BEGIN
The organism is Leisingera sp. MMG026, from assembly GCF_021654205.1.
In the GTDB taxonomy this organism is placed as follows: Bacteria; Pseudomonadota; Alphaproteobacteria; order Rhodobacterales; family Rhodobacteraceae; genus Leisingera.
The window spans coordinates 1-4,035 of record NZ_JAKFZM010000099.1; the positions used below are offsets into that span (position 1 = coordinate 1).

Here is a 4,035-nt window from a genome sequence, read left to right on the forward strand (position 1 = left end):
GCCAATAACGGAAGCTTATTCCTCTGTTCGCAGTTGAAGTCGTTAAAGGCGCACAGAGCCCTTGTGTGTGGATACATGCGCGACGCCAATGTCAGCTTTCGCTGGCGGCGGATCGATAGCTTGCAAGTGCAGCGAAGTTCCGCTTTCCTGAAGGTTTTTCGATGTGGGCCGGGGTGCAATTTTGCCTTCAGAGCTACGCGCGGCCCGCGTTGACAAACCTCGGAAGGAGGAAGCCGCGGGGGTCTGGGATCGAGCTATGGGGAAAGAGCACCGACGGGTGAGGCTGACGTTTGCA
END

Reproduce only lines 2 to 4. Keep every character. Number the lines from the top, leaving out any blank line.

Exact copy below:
In the GTDB taxonomy this organism is placed as follows: Bacteria; Pseudomonadota; Alphaproteobacteria; order Rhodobacterales; family Rhodobacteraceae; genus Leisingera.
The window spans coordinates 1-4,035 of record NZ_JAKFZM010000099.1; the positions used below are offsets into that span (position 1 = coordinate 1).

Here is a 4,035-nt window from a genome sequence, read left to right on the forward strand (position 1 = left end):